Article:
As Amazon Web Services (AWS) CEO Andy Jassy prepares to take the reins from Amazon founder and CEO Jeff Bezos, local partners are considering what it will be like dealing with the world’s largest cloud provider under its next leader.
Amazon’s impending leadership transition looks set to bring forth perhaps the most meaningful crossroads for the company since its founding, but how things will shake down for partners of its cloud services subsidiary remains to be seen.
Jassy has been at the helm of AWS from the very beginning, building it up to become the undisputed leader in the cloud infrastructure market. And it’s been in the lead for a long, long time. What’s more, it remains so far ahead of its closest two competitors, Microsoft Azure and Google Cloud, that it’s likely to remain the top provider for a while.
As yet, no replacement for Jassy has been publicly named. But it is clear that whoever comes in to lead AWS once Jassy takes on Bezos’ job in the third quarter of 2021 will have some big boots to fill and an incredible history of growth and innovation to live up to.
For Consegna Cloud managing director John Taylor, the departure of Jassy from direct leadership of AWS could in fact result in more, not less, of a focus on Amazon’s cloud business as the architect behind its rise turns his attention to its parent company’s broader business.
“With his roots in the cloud, we are confident that Jassy will continue to grow the Amazon cloud platform as part of its core business model and continue to invest in cloud innovation,” Taylor told Reseller News.
“Andy Jassy’s appointment to CEO is further proof of Amazon’s ability to pivot and propel forward.
“He shaped Amazon Web Services from its inception, ensuring the customer obsession of Amazon was a fundamental driver for what has become the world's largest cloud technology business,” he added.
Taylor suggested that AWS’ recent movements in A/NZ, such as the launch of its first AWS CloudFront content delivery network edge locations in Auckland late last year and the addition of new Availability Zones in Australia, is testament to the company’s continued growth strategy for the region and hopefully foreshadows what will come next from AWS under new leadership.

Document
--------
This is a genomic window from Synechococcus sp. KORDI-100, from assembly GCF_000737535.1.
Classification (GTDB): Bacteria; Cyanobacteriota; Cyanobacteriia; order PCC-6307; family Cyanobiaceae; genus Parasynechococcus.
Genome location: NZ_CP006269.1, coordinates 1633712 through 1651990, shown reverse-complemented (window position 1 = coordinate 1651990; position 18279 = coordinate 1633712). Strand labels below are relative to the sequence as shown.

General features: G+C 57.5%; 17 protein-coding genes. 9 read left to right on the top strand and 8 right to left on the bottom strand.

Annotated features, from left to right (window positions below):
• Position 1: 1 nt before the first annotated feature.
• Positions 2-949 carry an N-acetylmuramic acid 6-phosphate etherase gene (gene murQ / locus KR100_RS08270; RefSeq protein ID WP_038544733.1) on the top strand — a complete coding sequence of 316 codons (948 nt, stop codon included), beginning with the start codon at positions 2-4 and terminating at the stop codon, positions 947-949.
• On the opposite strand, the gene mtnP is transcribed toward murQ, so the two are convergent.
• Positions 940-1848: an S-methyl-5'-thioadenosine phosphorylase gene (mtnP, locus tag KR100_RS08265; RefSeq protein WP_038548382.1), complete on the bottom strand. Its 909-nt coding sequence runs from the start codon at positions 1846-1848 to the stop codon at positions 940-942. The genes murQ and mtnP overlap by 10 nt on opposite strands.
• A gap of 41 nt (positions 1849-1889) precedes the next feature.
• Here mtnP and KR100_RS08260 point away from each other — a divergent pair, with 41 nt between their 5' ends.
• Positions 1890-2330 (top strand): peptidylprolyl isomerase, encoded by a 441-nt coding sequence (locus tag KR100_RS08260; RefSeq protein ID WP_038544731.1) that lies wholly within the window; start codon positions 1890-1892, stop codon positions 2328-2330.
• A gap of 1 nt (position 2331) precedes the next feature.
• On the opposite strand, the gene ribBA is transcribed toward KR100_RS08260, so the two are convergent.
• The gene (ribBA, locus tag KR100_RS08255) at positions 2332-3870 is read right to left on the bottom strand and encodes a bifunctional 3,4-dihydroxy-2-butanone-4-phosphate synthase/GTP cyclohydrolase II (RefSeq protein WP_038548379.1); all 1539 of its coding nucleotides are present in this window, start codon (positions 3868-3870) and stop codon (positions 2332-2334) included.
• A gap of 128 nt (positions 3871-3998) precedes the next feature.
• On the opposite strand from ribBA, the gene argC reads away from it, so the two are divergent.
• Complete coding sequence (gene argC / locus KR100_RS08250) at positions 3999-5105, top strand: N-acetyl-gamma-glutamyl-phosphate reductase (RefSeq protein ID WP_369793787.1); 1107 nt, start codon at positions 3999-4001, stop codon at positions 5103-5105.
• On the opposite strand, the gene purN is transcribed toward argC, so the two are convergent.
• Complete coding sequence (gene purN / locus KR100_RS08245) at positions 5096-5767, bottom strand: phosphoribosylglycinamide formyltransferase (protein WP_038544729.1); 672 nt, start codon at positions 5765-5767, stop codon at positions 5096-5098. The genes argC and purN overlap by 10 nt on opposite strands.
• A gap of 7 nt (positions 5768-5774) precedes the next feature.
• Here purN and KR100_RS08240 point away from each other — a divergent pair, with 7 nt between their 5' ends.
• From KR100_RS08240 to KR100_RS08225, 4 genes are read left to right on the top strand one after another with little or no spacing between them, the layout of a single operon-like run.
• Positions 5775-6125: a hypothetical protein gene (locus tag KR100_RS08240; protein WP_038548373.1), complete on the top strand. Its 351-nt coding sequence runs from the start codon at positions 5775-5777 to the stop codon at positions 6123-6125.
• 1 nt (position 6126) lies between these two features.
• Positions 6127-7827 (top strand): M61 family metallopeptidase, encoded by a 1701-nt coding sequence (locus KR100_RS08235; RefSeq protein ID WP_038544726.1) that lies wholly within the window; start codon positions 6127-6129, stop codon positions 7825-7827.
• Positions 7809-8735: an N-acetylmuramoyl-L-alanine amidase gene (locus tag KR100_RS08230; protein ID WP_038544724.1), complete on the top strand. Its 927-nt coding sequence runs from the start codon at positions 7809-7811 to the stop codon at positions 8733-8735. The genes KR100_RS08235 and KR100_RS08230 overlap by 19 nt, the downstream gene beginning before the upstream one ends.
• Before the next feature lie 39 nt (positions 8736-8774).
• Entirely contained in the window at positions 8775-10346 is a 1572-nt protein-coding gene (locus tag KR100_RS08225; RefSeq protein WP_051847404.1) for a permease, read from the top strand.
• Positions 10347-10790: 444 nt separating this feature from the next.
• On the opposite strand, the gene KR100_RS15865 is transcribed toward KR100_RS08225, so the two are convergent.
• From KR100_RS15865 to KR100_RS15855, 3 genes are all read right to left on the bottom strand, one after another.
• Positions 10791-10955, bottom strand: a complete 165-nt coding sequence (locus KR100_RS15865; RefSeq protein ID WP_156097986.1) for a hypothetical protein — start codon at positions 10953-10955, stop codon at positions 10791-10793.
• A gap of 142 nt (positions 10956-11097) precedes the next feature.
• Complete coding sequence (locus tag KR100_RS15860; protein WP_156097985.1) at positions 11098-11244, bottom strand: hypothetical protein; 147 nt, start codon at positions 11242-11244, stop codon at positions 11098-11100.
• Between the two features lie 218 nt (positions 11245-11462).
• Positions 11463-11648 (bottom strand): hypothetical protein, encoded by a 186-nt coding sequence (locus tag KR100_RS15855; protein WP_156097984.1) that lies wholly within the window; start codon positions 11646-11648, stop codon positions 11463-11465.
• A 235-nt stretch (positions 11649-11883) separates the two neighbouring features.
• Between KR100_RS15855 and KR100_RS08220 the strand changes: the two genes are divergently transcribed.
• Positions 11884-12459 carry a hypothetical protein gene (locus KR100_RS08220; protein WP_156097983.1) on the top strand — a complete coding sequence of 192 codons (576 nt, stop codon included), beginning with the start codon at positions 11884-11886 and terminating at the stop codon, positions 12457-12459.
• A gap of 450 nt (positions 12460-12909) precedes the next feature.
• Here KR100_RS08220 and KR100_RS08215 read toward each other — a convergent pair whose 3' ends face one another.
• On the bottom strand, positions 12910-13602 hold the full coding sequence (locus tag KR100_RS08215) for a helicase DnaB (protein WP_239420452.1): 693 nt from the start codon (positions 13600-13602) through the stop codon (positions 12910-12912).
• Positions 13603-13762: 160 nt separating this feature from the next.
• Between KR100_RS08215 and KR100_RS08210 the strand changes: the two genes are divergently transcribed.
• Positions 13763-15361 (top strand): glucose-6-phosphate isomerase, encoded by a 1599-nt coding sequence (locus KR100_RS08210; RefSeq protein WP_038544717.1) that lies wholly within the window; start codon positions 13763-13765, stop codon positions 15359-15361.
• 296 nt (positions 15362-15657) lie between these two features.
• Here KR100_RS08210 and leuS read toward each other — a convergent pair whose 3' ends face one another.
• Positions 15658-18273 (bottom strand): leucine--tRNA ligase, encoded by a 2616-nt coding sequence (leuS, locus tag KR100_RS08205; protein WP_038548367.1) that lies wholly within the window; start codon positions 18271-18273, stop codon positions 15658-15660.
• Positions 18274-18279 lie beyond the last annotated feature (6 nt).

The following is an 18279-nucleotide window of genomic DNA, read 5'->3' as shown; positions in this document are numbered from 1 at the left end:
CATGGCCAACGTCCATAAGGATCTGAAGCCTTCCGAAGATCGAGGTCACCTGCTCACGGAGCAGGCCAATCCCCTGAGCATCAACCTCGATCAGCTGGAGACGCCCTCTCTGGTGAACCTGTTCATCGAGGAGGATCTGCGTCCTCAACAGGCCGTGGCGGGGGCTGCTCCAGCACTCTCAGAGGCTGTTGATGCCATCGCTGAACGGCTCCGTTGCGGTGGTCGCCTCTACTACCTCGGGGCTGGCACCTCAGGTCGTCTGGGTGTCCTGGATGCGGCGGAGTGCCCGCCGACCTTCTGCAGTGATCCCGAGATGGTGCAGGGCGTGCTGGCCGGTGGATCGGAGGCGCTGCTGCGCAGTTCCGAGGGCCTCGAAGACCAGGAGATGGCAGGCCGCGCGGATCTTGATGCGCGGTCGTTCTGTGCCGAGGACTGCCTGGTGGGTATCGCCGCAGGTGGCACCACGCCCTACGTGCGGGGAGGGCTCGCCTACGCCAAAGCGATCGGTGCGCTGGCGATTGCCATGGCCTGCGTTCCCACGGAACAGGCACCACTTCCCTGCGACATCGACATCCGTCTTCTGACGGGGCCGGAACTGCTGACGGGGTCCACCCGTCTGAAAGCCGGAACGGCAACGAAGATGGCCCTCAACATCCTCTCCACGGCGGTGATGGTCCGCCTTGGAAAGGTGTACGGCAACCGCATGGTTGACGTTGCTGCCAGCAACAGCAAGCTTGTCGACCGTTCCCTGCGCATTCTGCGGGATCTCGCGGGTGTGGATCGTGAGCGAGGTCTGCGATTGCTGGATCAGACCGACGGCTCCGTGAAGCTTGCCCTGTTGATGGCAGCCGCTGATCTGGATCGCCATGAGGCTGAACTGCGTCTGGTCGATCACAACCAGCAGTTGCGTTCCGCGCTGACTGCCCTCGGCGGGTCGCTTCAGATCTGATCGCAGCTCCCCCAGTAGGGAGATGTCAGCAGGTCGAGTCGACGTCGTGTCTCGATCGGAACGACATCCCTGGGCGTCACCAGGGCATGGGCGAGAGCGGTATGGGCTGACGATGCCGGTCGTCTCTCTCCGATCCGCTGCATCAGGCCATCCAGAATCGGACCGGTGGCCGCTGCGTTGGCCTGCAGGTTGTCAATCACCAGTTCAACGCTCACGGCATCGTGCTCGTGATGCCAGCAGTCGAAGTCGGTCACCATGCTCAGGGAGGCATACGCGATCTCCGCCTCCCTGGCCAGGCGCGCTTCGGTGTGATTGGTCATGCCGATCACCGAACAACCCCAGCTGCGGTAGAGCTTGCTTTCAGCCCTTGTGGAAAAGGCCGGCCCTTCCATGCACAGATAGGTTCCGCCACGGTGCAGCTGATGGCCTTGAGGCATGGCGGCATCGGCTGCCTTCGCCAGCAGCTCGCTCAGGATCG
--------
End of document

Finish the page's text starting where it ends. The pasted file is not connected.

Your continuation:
From the perspective of Mike Jenkins, founder and CEO of cloud and IT managed service provider The Instillery, AWS is still only just getting started on its path do market dominance, regardless of its tenure as the world leader the cloud infrastructure space.
So, what might that mean for local partners?
Jenkins hopes to see a continuation of the tone that has been set by Jassy during the years he has guided AWS from a fledgling operator to a major force in the world of tech.
“For the AWS channel ecosystem and market penetration spearheaded by the likes of The Instillery here and in Australia, we hope that Andy's legacy of disruption and anti-protectionism continue to be elevated as a key priority for Amazon Web Services,” Jenkins said.
And Jenkins has some advice for whoever steps into the role soon to be vacated by Jassy: focus on the regions.
“We're excited by this new chapter and will work closely alongside our strategic partners at Amazon Web Services both here in Aotearoa and across the globe as the new leadership is appointed,” he said. “One thing is clear, though, the hyperscale cloud arms race is already leaving many of the traditional local players behind.
“So, alongside Microsoft’s recent DC [data centre] investment in Aotearoa, a substantial commitment from AWS...would open up significant opportunity for both public and private sector cloud adoption with a specific focus on sovereign data – still proving a substantial obstacle for many Kiwi government departments and NZ Māori,” he said.
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